I think this excellent article by Binyamin Appelbaum and Brady Dennis buries the lede. Appelbaum and Dennis argue that there is no need now and there was no need when the bonus contracts were written to retain the AIGFP
scum crooks employees, because AIGs most risky contracts have been unwound.
I consider the most interesting part to be way down when one of the worst arguments ever made is quoted
The two executives, who spoke on the condition of anonymity, said they were particularly concerned that the loss of experienced employees would reduce the company’s ability to secure the best prices in negotiations with other financial firms.
“We’re unwinding all of our businesses. We’re going out of business, and all of our counterparties know that,” one executive said.
OK so we have a bunch of people with expertise in helping people avoid taxes and get around regulations and an unfortunate history of taking insane risks, now working for a firm with no future and making deals worth tens of billions with exactly the firms which might employ them in the future.
Talk about incentives.
AIG has hemorraged cash faster than expected. The line I read on the web is that the cash was posted as collateral and could come back to AIG if instruments don’t actually default. But noooo the money was spent unwinding contracts and will never come back. The unwiding deals were made by sterling characters who could never be suspected at trying to get money from the US government (and whose actually profitable activities were all centered on tax avoidance).
The deals which included sending billions to Goldman Sachs were financed by the US Treasury by former Goldman Sachs CEO Hank Paulson becaues of his decision to save AIG made after a meeting whith Goldman Sachs CEO Lloyd Blankfein.
I’d look into the “company’s
ability [willingness] to secure the best prices in negotiations with other financial firms.”
update: Single letter typo which meant I crossed out not only the rest of my post but all of Angrybear corrected. I did not, I repeat not cross out Stormy’s post immediately below mine, because I was pissed that I got beaten in the race to the “publish post” key (by 12 minutes). I think that extremely similar posts going down to the wire that way is a rare event.
update II: A more plausible grant of anonymity by Dennis in a today’s follow up article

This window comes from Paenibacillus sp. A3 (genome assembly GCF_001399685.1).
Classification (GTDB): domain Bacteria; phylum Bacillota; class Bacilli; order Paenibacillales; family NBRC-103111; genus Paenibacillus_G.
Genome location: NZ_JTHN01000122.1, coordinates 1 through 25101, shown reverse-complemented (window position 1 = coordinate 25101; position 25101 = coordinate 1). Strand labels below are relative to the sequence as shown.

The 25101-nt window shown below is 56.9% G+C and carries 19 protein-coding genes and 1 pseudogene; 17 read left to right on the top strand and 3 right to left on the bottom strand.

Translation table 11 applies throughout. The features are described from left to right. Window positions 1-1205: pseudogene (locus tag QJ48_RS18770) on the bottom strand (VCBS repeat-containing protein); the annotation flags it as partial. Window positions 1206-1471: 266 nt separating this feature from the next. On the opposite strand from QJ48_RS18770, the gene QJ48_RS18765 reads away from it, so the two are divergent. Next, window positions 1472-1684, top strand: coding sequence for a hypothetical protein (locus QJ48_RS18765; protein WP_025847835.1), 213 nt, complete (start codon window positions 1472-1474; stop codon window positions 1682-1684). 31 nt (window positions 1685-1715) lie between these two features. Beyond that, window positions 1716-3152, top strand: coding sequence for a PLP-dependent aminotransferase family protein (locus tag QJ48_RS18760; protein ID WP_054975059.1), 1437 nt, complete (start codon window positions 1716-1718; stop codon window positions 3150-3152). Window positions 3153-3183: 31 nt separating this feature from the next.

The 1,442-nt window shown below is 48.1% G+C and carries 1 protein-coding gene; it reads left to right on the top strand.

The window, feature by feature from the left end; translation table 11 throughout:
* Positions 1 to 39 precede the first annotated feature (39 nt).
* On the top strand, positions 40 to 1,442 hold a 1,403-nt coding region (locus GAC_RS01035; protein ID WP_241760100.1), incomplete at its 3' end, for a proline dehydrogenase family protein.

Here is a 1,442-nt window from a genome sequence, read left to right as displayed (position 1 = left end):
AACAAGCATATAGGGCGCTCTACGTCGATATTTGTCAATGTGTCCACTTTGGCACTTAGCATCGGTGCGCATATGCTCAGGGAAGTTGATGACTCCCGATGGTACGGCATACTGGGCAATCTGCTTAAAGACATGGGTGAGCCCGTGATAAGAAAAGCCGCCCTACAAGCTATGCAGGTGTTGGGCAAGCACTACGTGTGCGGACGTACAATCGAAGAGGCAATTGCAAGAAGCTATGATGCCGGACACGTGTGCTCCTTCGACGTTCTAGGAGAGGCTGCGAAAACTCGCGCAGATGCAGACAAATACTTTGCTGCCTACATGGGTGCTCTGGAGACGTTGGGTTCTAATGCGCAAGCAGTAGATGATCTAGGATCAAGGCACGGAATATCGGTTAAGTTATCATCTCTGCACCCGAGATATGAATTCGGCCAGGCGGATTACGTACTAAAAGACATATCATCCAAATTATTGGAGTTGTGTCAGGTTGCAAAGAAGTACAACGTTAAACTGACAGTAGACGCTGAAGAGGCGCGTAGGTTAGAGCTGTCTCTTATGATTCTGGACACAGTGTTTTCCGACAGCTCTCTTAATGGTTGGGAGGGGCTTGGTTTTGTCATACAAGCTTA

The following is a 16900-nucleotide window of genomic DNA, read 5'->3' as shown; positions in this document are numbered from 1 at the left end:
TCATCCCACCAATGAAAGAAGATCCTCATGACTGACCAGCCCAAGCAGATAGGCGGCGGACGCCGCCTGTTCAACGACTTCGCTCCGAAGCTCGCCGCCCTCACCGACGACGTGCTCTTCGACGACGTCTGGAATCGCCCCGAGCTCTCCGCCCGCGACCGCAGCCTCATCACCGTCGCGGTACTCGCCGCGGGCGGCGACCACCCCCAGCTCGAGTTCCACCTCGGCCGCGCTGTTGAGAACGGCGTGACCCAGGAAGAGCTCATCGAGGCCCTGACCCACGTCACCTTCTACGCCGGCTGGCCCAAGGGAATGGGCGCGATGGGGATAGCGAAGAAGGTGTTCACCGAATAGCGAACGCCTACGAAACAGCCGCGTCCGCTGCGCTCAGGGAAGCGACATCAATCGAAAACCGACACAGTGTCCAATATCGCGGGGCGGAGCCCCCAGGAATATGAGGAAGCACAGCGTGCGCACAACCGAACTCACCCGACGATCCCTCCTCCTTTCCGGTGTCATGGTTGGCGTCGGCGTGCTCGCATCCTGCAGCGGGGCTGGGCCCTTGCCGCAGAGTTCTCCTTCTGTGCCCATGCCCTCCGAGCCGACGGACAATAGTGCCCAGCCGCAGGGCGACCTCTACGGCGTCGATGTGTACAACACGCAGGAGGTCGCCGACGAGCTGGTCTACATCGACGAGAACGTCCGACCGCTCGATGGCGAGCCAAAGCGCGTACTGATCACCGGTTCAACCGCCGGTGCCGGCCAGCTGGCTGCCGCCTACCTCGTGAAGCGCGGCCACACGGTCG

“Nobody is going to give it back and then stay,” said one of the firm’s employees. “If they give back the money, then they will walk. And they will walk into the arms of AIG’s counterparties.” Now other employees of the firm would probably not have it discussed too much in public right now that they might work for AIG counterparties in the near future. That would lead to all sorts of unpleasant questions about how they managed to drive such hard bargains 80% on behalf of the US Treasury (actually more like 100%, the Treasury has 80% of the votes but owns 100% of the downside risk).
Via Atrios of course.
Oh and don’t think it’s an accident that AIG-FP seems to be trying to destroy capitalism. Here is a photo of current AIP-FP director Gerry Pasciucco (who is not getting a bonus and spent a long time talking to Dennis just before anonymous did) from “Fairfield County Look“
More including Appelbaum and Denis’s lede after the jump.
Now I don’t see why Appelbaum and Dennis granted anonymity to the AIG executives. They sure aren’t whistle blowers. I thought WaPo policy was to explain why anonymity is granted. I would have added “, because they are making the stupidest argument not authored by Daniel Luskin,” after “anonymity”.
The work of defusing the most dangerous bets placed by American International Group was largely concluded by December, according to documents and interviews, long before the company gave bonuses to employees it said it needed to retain to avoid a financial meltdown.
I agree that this is important too. It shows that the huge bonuses were part of looting AIG at the time that AIG management knew it was going to be publicly owned soon. Bankruptcy courts can reverse actions clearly taken to dilute creditors’ claims. I’d say that if people insist on pretending AIG is not bankrupt, they can hardly argue that congress shouldn’t do the same thing via a tax.